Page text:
Each character has a traits, skills, relationships, fight, and bio screen. This allows you to view their stats and skills, as well as their weaknesses. Having a high strength skill means more physical activities result in better outcomes but you can also train other characters to improve their skills with careful planning and time. Obviously, you wouldn’t want this Eirik (above) to be healing your wounds…but maybe have him pick up some lumber and go fight.
One of the stations is an “exploration” station, which is essential to finding new resources, consumables, survivors, and more. You will find important consumable resources, experience random events, and rescue people who can complete tasks at your stations. This becomes more important as crafting, lumber collection and mining takes hold. It’s hard to have a very small group mining/cutting wood, researching, building, collecting water and more all in one day. There is also an exhaustion meter which gradually increases until that character is put on temporary bed rest for a few turns.
Sometimes, your family is attacked. Pick three characters, each of which have a set of special skills to fight. Attacks are turn based, and usable skills are driven by available action points. You’ll want to reduce risk of injury and damage, or else you’ll have to rest extra, and find ways to treat wounds, later. Careful planning is key here. Some skills are offensive, while others provide defense or stat boosts.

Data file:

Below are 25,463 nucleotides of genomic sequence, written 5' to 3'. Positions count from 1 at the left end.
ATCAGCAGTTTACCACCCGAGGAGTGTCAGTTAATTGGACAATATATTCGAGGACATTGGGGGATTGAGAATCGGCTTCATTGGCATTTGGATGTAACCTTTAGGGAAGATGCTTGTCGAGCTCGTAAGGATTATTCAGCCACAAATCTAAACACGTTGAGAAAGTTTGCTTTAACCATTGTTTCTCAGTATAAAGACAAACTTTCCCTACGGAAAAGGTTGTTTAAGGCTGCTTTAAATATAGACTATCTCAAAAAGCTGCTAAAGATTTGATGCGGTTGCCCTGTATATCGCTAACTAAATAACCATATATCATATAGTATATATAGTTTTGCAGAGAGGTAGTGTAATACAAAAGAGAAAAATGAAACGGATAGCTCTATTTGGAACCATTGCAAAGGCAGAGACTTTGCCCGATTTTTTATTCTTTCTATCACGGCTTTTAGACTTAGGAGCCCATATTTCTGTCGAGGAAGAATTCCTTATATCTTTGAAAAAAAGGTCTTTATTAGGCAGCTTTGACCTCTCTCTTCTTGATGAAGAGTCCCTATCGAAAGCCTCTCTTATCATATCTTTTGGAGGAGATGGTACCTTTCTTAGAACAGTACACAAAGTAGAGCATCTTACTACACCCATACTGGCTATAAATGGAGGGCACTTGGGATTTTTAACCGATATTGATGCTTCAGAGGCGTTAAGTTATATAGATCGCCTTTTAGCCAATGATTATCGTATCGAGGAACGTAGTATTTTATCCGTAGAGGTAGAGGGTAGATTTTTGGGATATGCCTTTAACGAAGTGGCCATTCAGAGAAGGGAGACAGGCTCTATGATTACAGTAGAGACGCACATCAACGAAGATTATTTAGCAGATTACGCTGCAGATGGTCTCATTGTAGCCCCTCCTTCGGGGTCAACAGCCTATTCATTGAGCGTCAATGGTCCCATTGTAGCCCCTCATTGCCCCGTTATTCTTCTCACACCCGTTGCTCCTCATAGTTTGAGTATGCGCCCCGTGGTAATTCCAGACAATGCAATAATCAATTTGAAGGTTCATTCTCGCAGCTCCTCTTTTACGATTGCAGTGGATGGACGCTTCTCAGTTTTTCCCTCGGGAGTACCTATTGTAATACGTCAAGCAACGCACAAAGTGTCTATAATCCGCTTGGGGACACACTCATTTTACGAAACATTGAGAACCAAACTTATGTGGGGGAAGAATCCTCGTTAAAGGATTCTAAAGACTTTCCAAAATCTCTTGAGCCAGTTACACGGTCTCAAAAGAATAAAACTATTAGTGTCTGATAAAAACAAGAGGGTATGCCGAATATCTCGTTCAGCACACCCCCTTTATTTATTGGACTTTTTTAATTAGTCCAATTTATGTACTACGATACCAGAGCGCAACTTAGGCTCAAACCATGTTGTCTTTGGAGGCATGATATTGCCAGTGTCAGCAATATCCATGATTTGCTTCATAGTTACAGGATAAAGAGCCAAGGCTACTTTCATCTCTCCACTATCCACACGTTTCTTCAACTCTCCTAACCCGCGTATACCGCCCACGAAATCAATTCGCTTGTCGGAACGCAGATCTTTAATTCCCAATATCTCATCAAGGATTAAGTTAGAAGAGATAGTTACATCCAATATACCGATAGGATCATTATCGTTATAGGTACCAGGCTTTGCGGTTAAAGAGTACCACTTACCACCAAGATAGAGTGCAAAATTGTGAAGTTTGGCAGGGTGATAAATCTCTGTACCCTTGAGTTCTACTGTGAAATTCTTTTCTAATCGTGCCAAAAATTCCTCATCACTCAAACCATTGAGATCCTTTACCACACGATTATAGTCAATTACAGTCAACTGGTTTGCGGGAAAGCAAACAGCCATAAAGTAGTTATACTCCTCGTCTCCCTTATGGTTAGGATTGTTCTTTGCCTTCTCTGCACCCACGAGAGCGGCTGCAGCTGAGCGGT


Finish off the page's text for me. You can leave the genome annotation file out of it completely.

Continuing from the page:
Each building has durability which must be repaired with resources after some uses. You will also be able to research new, and upgraded facilities.
Also, I must say, the map is BEAUTIFULLY drawn:
Each day, your family will meet around the fire and discuss. You have the option to pick dialogue choices which alter family member’s affinities to each other, and their overall moods. You’ll also meet new people, and can choose whether to welcome them in or keep them distant. Choose carefully. Your choices really do count. There are over 600 character traits, 20 skills, 30 diseases, 20 wounds, and 100 items in play…leading to a massive diversity in play styles between playthroughs. You can’t predict the future here.